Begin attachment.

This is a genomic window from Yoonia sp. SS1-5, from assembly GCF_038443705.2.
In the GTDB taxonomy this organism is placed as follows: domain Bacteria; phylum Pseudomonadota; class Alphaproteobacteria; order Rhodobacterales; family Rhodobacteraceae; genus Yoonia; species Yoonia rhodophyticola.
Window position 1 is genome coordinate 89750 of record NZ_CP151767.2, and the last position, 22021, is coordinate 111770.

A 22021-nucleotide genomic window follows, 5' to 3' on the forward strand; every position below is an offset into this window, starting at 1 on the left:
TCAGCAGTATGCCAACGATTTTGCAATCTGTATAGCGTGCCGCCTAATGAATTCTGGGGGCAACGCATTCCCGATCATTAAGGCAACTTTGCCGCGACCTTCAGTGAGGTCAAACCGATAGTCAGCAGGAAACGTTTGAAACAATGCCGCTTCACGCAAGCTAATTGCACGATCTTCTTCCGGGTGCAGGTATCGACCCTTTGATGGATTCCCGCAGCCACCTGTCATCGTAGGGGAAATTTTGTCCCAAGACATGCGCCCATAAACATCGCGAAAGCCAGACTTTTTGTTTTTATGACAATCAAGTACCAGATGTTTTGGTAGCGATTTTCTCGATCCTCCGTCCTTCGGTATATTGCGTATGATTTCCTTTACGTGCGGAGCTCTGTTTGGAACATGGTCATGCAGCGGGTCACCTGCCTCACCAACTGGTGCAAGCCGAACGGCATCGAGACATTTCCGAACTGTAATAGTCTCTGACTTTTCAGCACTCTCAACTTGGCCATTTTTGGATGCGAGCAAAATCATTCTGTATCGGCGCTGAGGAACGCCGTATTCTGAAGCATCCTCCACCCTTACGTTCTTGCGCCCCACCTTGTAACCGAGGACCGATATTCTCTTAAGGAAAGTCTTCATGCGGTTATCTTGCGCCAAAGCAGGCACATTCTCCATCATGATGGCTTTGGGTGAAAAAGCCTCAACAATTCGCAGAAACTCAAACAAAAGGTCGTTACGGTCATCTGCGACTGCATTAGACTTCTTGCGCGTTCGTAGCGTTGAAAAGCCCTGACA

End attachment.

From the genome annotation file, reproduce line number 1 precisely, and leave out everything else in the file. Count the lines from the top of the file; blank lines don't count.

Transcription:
This is a genomic window from Yoonia sp. SS1-5, from assembly GCF_038443705.2.